The ink isn't dry yet on the amazing midterm drubbing of the democrats over what most Americans said were deteriorating economic issues and a recovery that continues to only be there on BLS goalseeked paper, and lo and behold, here is Obama, about to boast about today's whopper of a jobs number, in which the BLS proudly reported the US hired some 321K workers in November, mostly temps, secretaries, retail and leisure workers and teachers. That, and the president is also expected to announce the choice of Ash Carter as the new Secretary of Defense.
Curious just what the "quality" of jobs that comprised the best jobs report in nearly 3 years? Here is the answer: Retail Trade, Education and Health, and Leisure and Hospitality, as well as Administrative Assistants, cumulatively made up more than half of the jobs gains in the month. All minimum-wage or just above paying jobs. Which is why anyone who believes that wages rose at the rate the BLS would like you to believe, may want to wait until the inevitable downward revision.
While the seasonally-adjusted headline Establishment Survey payroll print reported by the BLS moments ago may be indicative of an economy which the Fed will soon have to temper in an attempt to cool down, a closer read of the November payrolls report shows several other things that were not quite as rosy. First, the Household Survey was nowhere close to confirming the Establishment Survey data, suggesting jobs rose only by 4K from 147,283K to 147,287K, and furthermore, the breakdown was skewed fully in favor of Part-Time jobs, which rose by 77K while Full-Time jobs declined by 150K.
If the Fed needed a flashing red light that the time for a first rate hike is overdue, it just got it moments ago when the BLS reported that in November some 321K jobs were added, a 4 sigma beat to the 230K expected, and well above the revised 243K in October. In fact, this was the biggest monthly jobs addition since January 2012!
B-Dud Explains The Fed’s Economic Coup (Or Why Every Asset Price Influencing Monetary Policy Transmission Is Now Manipulated)Submitted by Tyler Durden on 12/03/2014 19:30 -0500
The Fed can do only do two concrete things to influence these income and credit sources of spending - both of which are unsustainable, dangerous and an assault on free market capitalism’s capacity to generate growth and wealth. It can induce households to consume a higher fraction of current income by radically suppressing interest rates on liquid savings. And it can inject reserves into the financial system to induce higher levels of credit creation. But the passage of time soon catches up with both of these parlor tricks.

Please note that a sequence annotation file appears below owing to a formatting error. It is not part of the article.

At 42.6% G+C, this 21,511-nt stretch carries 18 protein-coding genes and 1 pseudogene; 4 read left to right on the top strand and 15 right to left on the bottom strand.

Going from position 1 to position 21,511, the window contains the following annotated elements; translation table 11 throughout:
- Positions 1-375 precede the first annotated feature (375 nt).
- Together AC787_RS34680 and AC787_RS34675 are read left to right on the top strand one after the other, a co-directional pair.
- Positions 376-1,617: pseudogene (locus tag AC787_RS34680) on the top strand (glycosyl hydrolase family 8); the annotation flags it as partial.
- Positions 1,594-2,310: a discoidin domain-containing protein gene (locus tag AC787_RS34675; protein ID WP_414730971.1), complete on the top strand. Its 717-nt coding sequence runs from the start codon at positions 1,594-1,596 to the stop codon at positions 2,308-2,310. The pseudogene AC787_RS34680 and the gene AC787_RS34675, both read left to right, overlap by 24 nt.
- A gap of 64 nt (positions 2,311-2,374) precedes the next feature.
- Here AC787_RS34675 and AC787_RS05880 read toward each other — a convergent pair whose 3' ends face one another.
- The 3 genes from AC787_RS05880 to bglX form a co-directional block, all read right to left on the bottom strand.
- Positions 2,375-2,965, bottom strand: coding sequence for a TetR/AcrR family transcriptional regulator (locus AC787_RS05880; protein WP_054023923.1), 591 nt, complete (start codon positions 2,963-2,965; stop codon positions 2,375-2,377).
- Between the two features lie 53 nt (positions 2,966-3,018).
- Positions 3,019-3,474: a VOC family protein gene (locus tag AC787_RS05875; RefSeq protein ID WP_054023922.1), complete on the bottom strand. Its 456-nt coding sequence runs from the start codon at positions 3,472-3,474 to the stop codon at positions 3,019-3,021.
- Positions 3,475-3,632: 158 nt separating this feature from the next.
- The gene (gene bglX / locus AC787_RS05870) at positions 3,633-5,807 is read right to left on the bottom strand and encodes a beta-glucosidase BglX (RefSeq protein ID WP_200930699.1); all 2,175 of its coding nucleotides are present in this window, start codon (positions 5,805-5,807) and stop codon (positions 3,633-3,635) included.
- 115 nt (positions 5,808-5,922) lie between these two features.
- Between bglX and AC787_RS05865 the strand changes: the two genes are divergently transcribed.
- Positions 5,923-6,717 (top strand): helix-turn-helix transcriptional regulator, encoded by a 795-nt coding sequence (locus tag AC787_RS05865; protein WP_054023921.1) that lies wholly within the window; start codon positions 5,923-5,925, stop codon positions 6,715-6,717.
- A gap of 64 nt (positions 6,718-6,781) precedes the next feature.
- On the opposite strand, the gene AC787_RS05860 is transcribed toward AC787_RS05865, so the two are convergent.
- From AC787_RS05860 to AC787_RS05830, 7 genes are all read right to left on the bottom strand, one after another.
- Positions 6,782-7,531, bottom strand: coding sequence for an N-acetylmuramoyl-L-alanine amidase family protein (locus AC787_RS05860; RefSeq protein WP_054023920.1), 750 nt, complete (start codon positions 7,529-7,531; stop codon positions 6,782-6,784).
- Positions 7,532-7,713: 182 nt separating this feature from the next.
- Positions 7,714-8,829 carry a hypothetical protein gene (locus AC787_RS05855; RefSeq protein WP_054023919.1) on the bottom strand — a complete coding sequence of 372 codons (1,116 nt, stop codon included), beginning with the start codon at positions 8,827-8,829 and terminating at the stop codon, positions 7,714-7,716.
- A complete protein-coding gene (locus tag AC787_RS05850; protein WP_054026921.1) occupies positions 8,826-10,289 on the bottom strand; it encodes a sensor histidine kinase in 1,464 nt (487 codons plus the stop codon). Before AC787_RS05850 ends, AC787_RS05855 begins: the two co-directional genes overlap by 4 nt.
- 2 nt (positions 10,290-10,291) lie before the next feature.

But all the clever talking heads (the same ones that to-a-man saw rising rates this year) keep telling us that wage inflation is coming any minute, it has to right, and will create escape velocity and nirvana on American soil. Sorry, nope. Unit labor costs dropped 1.0% in Q3 against a 0.3% preliminary print and expectations of a mere 0.2% drop (the 4th missing quarter of th elast 5 and lowest growth since Q4 2013. What is more problematic is real hourly compensation was revised drastically lower - quite a plunge.
Following 2 months of improving growth and beats after a mid-year slump, ADP Employment in November dropped to 208k (from a revised 233k in Oct) missing expectations of 222k by the most since August. November has historically seen a significant bump higher in employment but 2014 saw a drop (the first since 2008) with the lowest November print since 2010.
The executive actions on immigration announced last week look likely to have only a modest economic effect, because, as Goldman Sachs explains, most of the individuals eligible for the programs are already in the US and, in most cases, are likely already working. That said, Goldman estimates that the changes should increase the labor force by about 300k over the next couple of years and that possible wage gains among those gaining work authorization would increase average wages by less than 0.1%.